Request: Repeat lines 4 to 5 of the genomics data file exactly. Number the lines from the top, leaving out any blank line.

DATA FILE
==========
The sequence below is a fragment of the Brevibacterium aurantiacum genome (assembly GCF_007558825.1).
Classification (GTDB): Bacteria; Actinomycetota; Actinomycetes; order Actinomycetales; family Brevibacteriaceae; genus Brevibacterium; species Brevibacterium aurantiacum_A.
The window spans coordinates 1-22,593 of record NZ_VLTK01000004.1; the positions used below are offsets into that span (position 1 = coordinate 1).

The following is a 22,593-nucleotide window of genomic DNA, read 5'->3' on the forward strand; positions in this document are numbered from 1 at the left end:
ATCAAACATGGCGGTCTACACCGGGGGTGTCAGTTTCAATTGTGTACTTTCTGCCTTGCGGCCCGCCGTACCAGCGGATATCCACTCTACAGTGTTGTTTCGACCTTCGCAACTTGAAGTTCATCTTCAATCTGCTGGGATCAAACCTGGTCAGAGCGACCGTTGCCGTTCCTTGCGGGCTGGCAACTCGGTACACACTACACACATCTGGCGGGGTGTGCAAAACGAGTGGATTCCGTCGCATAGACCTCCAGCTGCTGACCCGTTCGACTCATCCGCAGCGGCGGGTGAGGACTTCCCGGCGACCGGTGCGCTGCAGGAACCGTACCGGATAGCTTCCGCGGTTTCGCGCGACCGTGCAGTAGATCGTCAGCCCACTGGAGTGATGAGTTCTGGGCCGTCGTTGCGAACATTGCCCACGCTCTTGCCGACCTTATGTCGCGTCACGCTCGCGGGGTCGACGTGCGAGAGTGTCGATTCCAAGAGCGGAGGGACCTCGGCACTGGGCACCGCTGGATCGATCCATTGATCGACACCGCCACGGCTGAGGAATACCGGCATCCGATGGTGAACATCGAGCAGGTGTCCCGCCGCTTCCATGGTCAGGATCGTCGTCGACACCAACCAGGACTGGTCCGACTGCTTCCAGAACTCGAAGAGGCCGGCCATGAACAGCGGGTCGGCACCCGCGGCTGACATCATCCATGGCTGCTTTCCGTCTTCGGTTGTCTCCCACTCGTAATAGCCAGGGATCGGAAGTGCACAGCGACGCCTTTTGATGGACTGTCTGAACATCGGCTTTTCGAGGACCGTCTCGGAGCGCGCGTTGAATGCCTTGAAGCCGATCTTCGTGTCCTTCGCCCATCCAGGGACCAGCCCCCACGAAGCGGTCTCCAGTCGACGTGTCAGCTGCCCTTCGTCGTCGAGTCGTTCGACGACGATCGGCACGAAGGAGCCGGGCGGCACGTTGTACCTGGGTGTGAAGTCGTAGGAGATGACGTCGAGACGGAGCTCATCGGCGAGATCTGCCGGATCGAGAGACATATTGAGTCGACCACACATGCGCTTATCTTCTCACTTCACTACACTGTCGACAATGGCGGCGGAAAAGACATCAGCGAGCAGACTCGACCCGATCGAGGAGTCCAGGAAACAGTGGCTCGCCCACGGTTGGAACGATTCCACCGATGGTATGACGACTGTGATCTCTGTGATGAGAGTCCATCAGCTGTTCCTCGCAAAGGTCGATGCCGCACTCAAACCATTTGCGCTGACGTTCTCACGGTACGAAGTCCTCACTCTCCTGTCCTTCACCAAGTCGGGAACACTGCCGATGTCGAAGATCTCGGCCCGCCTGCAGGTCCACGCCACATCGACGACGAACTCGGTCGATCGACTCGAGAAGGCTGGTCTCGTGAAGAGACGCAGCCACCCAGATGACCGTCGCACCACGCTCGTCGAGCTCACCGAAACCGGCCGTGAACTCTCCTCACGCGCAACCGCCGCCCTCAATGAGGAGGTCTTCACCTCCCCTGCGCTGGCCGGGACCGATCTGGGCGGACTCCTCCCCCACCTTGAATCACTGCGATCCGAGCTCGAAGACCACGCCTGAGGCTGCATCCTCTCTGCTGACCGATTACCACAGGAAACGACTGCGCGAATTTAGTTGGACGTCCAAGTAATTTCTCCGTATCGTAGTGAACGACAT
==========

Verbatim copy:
The following is a 22,593-nucleotide window of genomic DNA, read 5'->3' on the forward strand; positions in this document are numbered from 1 at the left end:
ATCAAACATGGCGGTCTACACCGGGGGTGTCAGTTTCAATTGTGTACTTTCTGCCTTGCGGCCCGCCGTACCAGCGGATATCCACTCTACAGTGTTGTTTCGACCTTCGCAACTTGAAGTTCATCTTCAATCTGCTGGGATCAAACCTGGTCAGAGCGACCGTTGCCGTTCCTTGCGGGCTGGCAACTCGGTACACACTACACACATCTGGCGGGGTGTGCAAAACGAGTGGATTCCGTCGCATAGACCTCCAGCTGCTGACCCGTTCGACTCATCCGCAGCGGCGGGTGAGGACTTCCCGGCGACCGGTGCGCTGCAGGAACCGTACCGGATAGCTTCCGCGGTTTCGCGCGACCGTGCAGTAGATCGTCAGCCCACTGGAGTGATGAGTTCTGGGCCGTCGTTGCGAACATTGCCCACGCTCTTGCCGACCTTATGTCGCGTCACGCTCGCGGGGTCGACGTGCGAGAGTGTCGATTCCAAGAGCGGAGGGACCTCGGCACTGGGCACCGCTGGATCGATCCATTGATCGACACCGCCACGGCTGAGGAATACCGGCATCCGATGGTGAACATCGAGCAGGTGTCCCGCCGCTTCCATGGTCAGGATCGTCGTCGACACCAACCAGGACTGGTCCGACTGCTTCCAGAACTCGAAGAGGCCGGCCATGAACAGCGGGTCGGCACCCGCGGCTGACATCATCCATGGCTGCTTTCCGTCTTCGGTTGTCTCCCACTCGTAATAGCCAGGGATCGGAAGTGCACAGCGACGCCTTTTGATGGACTGTCTGAACATCGGCTTTTCGAGGACCGTCTCGGAGCGCGCGTTGAATGCCTTGAAGCCGATCTTCGTGTCCTTCGCCCATCCAGGGACCAGCCCCCACGAAGCGGTCTCCAGTCGACGTGTCAGCTGCCCTTCGTCGTCGAGTCGTTCGACGACGATCGGCACGAAGGAGCCGGGCGGCACGTTGTACCTGGGTGTGAAGTCGTAGGAGATGACGTCGAGACGGAGCTCATCGGCGAGATCTGCCGGATCGAGAGACATATTGAGTCGACCACACATGCGCTTATCTTCTCACTTCACTACACTGTCGACAATGGCGGCGGAAAAGACATCAGCGAGCAGACTCGACCCGATCGAGGAGTCCAGGAAACAGTGGCTCGCCCACGGTTGGAACGATTCCACCGATGGTATGACGACTGTGATCTCTGTGATGAGAGTCCATCAGCTGTTCCTCGCAAAGGTCGATGCCGCACTCAAACCATTTGCGCTGACGTTCTCACGGTACGAAGTCCTCACTCTCCTGTCCTTCACCAAGTCGGGAACACTGCCGATGTCGAAGATCTCGGCCCGCCTGCAGGTCCACGCCACATCGACGACGAACTCGGTCGATCGACTCGAGAAGGCTGGTCTCGTGAAGAGACGCAGCCACCCAGATGACCGTCGCACCACGCTCGTCGAGCTCACCGAAACCGGCCGTGAACTCTCCTCACGCGCAACCGCCGCCCTCAATGAGGAGGTCTTCACCTCCCCTGCGCTGGCCGGGACCGATCTGGGCGGACTCCTCCCCCACCTTGAATCACTGCGATCCGAGCTCGAAGACCACGCCTGAGGCTGCATCCTCTCTGCTGACCGATTACCACAGGAAACGACTGCGCGAATTTAGTTGGACGTCCAAGTAATTTCTCCGTATCGTAGTGAACGACAT